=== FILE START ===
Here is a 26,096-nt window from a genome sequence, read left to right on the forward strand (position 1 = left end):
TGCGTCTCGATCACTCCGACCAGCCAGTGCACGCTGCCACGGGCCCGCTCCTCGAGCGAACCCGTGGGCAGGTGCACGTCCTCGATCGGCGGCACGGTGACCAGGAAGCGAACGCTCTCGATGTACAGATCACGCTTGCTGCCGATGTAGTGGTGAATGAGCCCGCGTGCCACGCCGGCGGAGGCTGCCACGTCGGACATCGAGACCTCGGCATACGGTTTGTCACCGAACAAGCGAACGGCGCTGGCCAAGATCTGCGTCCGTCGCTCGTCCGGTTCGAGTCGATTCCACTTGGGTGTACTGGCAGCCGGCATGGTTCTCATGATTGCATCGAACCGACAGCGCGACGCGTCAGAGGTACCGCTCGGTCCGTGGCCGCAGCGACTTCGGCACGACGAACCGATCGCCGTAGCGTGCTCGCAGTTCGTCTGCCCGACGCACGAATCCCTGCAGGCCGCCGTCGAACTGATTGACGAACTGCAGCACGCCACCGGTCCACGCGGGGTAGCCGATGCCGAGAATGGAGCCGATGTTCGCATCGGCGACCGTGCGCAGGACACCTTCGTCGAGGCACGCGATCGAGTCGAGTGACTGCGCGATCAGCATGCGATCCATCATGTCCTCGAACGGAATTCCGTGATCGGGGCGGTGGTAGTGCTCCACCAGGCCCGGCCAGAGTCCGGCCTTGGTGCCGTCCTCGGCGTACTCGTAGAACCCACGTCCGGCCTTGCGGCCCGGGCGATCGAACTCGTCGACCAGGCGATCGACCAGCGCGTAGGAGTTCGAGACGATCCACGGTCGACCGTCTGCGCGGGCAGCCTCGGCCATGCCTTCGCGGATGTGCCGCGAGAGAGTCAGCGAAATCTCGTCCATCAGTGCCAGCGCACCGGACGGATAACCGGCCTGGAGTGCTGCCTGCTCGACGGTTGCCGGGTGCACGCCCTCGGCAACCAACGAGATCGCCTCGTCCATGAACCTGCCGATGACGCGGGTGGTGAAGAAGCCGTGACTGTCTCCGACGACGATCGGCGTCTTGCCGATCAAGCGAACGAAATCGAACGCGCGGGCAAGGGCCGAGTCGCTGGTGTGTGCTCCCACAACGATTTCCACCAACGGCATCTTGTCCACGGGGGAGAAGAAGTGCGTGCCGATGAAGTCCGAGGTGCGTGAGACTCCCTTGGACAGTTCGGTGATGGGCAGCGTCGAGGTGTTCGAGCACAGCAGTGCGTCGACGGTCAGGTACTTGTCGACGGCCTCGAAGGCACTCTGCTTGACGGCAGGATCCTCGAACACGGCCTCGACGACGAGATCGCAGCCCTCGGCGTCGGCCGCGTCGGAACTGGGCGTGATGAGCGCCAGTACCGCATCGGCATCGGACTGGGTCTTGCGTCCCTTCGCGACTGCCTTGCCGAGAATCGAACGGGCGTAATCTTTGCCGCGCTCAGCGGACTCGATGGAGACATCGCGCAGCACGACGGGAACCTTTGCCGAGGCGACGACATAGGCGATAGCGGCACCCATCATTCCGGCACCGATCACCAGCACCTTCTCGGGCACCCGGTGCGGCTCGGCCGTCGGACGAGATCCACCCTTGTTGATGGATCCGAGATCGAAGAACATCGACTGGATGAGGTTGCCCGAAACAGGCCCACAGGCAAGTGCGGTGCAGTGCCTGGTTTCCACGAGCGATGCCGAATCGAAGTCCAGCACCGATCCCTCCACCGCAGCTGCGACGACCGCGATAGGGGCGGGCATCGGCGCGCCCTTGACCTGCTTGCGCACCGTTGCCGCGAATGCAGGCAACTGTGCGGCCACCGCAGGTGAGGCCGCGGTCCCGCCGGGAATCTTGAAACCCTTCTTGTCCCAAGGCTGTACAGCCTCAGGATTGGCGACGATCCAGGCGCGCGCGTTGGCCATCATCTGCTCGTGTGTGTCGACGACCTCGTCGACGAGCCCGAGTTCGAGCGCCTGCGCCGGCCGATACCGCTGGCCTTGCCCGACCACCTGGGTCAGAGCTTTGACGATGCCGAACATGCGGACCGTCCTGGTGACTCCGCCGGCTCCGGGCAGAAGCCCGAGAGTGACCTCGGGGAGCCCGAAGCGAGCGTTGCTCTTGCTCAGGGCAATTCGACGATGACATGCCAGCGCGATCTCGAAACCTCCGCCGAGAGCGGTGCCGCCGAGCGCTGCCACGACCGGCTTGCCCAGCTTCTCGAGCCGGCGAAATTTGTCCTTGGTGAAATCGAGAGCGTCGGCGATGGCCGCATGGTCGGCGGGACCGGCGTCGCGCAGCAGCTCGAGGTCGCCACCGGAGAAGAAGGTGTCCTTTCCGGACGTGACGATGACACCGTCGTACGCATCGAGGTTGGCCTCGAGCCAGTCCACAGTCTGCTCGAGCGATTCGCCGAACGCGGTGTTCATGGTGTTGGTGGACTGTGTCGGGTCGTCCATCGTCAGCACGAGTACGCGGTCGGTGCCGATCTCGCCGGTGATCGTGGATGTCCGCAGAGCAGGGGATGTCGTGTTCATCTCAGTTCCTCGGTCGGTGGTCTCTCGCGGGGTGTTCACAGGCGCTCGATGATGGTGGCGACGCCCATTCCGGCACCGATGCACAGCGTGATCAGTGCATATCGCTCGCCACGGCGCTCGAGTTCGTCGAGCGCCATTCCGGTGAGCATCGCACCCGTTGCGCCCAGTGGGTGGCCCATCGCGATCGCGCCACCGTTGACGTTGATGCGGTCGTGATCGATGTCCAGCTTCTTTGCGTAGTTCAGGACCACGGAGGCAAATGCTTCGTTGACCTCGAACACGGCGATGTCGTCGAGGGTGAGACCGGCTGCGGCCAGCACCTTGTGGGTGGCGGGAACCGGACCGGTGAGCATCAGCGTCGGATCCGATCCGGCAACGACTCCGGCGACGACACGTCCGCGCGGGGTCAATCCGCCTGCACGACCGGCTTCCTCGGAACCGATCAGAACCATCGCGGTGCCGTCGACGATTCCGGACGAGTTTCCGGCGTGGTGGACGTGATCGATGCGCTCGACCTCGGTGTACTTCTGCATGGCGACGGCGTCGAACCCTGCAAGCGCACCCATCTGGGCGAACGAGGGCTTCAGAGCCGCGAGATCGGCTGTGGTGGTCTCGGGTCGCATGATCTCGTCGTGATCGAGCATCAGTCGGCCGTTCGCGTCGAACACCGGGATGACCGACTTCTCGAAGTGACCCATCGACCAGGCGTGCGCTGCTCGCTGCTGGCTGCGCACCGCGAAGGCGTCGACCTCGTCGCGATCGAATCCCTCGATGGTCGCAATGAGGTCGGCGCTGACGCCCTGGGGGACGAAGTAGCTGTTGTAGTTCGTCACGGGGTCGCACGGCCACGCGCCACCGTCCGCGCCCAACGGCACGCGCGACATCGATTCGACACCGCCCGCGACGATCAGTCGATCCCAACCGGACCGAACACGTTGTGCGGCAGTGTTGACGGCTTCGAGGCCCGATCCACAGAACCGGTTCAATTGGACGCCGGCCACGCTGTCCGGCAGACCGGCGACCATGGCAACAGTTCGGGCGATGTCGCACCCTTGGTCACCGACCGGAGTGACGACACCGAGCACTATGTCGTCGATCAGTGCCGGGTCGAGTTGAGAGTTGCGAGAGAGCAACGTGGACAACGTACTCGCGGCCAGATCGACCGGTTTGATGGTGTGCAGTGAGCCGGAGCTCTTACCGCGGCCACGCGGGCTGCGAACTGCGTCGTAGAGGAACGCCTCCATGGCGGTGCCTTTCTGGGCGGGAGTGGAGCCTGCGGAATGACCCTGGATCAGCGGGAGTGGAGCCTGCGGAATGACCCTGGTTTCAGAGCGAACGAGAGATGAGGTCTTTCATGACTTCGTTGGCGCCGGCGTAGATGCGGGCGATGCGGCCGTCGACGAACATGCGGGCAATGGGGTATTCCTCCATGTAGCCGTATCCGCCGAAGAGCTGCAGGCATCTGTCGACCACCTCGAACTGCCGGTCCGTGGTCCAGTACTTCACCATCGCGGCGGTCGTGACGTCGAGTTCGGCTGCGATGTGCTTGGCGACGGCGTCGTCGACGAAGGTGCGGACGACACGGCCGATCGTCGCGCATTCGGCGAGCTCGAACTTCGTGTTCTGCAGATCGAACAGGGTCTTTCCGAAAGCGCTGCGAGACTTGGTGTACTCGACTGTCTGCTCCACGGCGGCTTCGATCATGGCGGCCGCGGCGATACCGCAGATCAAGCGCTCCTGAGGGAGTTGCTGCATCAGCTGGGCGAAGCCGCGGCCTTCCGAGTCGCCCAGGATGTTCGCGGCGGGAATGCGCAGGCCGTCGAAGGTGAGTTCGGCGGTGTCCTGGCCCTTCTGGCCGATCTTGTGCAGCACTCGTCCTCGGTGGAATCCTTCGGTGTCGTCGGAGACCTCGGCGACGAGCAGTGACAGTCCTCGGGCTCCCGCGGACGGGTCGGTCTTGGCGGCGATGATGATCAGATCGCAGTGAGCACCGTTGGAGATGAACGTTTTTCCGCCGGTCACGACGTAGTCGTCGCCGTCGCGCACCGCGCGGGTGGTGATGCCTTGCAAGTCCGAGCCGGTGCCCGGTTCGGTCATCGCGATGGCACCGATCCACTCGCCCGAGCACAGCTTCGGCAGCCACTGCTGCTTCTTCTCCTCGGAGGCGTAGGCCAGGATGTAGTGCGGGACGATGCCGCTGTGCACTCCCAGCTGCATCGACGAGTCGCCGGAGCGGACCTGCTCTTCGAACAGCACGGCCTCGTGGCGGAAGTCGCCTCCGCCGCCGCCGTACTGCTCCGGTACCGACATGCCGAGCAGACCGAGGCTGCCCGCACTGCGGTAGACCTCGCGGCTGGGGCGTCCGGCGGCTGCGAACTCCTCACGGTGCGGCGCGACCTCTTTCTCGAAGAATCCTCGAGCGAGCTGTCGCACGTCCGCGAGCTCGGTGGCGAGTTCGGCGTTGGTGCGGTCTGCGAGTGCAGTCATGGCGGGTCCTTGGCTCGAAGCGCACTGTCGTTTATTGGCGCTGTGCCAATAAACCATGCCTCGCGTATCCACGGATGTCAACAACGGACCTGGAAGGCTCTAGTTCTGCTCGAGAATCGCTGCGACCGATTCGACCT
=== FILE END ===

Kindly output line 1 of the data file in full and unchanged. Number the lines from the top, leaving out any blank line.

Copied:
Here is a 26,096-nt window from a genome sequence, read left to right on the forward strand (position 1 = left end):